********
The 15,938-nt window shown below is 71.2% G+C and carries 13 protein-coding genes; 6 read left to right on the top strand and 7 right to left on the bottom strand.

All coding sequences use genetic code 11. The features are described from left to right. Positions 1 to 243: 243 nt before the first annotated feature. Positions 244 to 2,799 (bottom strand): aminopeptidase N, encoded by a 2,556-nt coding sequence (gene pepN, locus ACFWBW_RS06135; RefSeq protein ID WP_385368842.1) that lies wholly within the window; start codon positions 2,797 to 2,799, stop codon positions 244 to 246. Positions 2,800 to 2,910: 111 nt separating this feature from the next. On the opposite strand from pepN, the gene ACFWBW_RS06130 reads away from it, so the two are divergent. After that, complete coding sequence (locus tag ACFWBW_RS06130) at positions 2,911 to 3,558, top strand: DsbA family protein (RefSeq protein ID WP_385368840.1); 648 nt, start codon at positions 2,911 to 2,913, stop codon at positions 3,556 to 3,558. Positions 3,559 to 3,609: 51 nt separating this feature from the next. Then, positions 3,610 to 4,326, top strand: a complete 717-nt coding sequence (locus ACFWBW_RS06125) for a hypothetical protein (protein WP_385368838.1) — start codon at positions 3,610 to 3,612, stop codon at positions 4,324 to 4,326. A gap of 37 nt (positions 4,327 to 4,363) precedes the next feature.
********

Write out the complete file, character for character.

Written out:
The 15,938-nt window shown below is 71.2% G+C and carries 13 protein-coding genes; 6 read left to right on the top strand and 7 right to left on the bottom strand.

All coding sequences use genetic code 11. The features are described from left to right. Positions 1 to 243: 243 nt before the first annotated feature. Positions 244 to 2,799 (bottom strand): aminopeptidase N, encoded by a 2,556-nt coding sequence (gene pepN, locus ACFWBW_RS06135; RefSeq protein ID WP_385368842.1) that lies wholly within the window; start codon positions 2,797 to 2,799, stop codon positions 244 to 246. Positions 2,800 to 2,910: 111 nt separating this feature from the next. On the opposite strand from pepN, the gene ACFWBW_RS06130 reads away from it, so the two are divergent. After that, complete coding sequence (locus tag ACFWBW_RS06130) at positions 2,911 to 3,558, top strand: DsbA family protein (RefSeq protein ID WP_385368840.1); 648 nt, start codon at positions 2,911 to 2,913, stop codon at positions 3,556 to 3,558. Positions 3,559 to 3,609: 51 nt separating this feature from the next. Then, positions 3,610 to 4,326, top strand: a complete 717-nt coding sequence (locus ACFWBW_RS06125) for a hypothetical protein (protein WP_385368838.1) — start codon at positions 3,610 to 3,612, stop codon at positions 4,324 to 4,326. A gap of 37 nt (positions 4,327 to 4,363) precedes the next feature.